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Title: Understanding the Last Judgement mosaic at Torcello, Venice
Author: Martin, Patrick
Awarding Body: University of Winchester
Current Institution: University of Winchester
Date of Award: 2020
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In the second half of the eleventh century the Venetians erected on the west wall of the Cathedral at Torcello a gold-glass mosaic showing the Last Judgement. For geopolitical reasons, they chose to use Byzantine iconography rather than the local Western format. The apparent complexity of the Byzantine format has led scholars to brand it as ‘incoherent’ or ‘lacking in structure’. This thesis seeks to gain a proper understanding of the iconography by setting it in its historical context, asking what meanings the makers saw in the motifs they chose, and why they chose to deploy them as they did at Torcello and elsewhere. All images have an evolutionary history which governs their form, and guides, but does not control, their meaning. Current histories of early Last Judgement iconography are short and purely descriptive. This research offers a new analytical history of form and meaning in Eastern and Western Last Judgement images up to 1150. It examines them as ‘front-line’ artefacts, that is, as developed through time to carry the cognitive and emotional content needed to influence behaviour in accordance with their location and purpose. Iconography is analysed alongside other front-line activities (prayers, hymns, funerary rites, and congregation-facing texts). The analysis shows how, in ‘religion as lived’, inconsistent eschatological beliefs are used in different contexts for different purposes. It then shows how, in visual presentations, such beliefs can be combined to complement and reinforce each other. This process is facilitated by the Eastern concept of time. In the context of post-mortem judgement, this concept is used to reconcile two apparently inconsistent events, the Immediate Judgement at death and the Last Judgement at the end of time. While the Western iconography sets the Last Judgement in the future and ignores the Immediate Judgement, the Byzantine format unites both within a continuous present. The analysis shows how the mosaicists at Torcello combined this concept of time with strong visual guidance to deliver a clear structure and a single, complete, and coherent eschatological vision.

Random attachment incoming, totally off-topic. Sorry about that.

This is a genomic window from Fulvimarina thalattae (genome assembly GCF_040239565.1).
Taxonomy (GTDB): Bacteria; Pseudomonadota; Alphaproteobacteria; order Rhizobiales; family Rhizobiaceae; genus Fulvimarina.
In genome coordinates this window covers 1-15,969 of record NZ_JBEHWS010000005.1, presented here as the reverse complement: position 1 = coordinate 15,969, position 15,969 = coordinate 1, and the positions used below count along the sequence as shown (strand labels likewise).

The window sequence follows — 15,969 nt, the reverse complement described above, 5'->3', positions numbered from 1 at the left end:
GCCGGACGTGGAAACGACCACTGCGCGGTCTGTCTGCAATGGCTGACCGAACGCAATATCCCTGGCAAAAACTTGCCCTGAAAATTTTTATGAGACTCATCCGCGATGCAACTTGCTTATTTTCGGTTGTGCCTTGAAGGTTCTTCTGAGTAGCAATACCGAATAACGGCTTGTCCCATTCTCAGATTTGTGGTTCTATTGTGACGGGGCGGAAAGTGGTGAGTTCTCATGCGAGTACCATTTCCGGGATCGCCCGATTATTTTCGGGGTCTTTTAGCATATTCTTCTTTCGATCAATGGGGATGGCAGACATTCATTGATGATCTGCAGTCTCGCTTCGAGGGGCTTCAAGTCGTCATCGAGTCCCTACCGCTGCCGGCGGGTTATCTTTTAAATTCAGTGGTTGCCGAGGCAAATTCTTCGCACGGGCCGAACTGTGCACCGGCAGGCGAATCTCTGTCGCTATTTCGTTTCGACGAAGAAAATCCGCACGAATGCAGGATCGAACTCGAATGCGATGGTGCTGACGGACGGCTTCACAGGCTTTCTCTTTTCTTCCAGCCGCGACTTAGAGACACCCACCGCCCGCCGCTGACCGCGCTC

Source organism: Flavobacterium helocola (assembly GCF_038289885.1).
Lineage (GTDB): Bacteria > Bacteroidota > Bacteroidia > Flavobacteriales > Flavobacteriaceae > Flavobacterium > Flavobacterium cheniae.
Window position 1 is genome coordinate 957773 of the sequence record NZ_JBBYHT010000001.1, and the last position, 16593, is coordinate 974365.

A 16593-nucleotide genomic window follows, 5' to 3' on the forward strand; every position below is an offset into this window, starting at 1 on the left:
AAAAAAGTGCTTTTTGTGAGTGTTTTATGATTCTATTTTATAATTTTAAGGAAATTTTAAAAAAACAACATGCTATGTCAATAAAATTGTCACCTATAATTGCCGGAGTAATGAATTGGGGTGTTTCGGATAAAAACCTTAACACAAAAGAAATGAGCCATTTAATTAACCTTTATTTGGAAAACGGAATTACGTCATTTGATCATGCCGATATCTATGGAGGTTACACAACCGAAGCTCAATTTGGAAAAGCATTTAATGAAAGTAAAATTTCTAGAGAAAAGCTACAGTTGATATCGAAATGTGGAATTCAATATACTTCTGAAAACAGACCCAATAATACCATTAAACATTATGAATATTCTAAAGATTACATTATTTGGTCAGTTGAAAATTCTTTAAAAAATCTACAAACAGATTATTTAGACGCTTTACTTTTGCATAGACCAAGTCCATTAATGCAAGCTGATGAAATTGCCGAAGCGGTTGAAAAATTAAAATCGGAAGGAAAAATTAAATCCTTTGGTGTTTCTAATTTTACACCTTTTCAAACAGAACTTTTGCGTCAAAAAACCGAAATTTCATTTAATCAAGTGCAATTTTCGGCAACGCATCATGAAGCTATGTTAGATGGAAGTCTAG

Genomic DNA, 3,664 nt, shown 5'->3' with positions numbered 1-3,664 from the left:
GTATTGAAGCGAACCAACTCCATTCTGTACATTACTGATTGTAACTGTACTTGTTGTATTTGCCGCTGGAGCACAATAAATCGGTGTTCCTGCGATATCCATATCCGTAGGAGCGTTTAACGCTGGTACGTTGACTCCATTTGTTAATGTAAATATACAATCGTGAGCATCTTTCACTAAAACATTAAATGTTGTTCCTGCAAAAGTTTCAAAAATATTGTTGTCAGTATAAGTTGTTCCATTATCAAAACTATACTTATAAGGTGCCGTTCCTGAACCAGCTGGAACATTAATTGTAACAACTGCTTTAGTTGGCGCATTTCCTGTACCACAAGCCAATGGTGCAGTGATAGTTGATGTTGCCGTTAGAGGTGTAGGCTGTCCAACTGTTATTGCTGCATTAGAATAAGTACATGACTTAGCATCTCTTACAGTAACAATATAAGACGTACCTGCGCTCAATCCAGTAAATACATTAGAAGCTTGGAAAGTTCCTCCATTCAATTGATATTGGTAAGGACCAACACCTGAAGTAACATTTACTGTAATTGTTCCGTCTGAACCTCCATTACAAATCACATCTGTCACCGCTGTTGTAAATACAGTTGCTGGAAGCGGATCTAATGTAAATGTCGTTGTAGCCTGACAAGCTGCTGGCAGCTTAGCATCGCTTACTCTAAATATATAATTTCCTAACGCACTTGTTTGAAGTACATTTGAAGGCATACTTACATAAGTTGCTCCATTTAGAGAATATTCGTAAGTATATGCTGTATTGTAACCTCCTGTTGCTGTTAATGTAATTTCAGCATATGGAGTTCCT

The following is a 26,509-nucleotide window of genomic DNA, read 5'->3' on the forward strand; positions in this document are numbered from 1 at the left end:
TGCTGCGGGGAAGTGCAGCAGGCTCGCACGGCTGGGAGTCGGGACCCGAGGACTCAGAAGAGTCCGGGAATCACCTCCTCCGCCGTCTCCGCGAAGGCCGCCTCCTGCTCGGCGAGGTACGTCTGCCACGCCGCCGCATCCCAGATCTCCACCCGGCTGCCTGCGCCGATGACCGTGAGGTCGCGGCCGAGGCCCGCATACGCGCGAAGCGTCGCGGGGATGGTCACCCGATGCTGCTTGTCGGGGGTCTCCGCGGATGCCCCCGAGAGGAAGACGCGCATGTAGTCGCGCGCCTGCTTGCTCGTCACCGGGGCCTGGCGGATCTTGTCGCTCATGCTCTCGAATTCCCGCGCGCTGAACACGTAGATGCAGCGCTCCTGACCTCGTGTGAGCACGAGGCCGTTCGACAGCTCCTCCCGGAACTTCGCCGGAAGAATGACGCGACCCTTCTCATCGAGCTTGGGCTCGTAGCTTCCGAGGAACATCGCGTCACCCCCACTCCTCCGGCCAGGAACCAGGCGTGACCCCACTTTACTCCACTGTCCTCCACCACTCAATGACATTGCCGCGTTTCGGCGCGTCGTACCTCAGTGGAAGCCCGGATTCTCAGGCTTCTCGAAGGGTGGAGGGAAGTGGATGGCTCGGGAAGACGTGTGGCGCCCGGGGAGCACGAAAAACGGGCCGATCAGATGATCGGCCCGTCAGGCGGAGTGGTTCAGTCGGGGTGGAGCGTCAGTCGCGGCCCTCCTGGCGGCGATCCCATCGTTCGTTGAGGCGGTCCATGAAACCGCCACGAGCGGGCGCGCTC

Supervisor: Baker, Robin ; Andreopoulos, Andreas Sponsor: Not available
Qualification Name: Thesis (Ph.D.) Qualification Level: Doctoral
EThOS ID:  DOI: Not available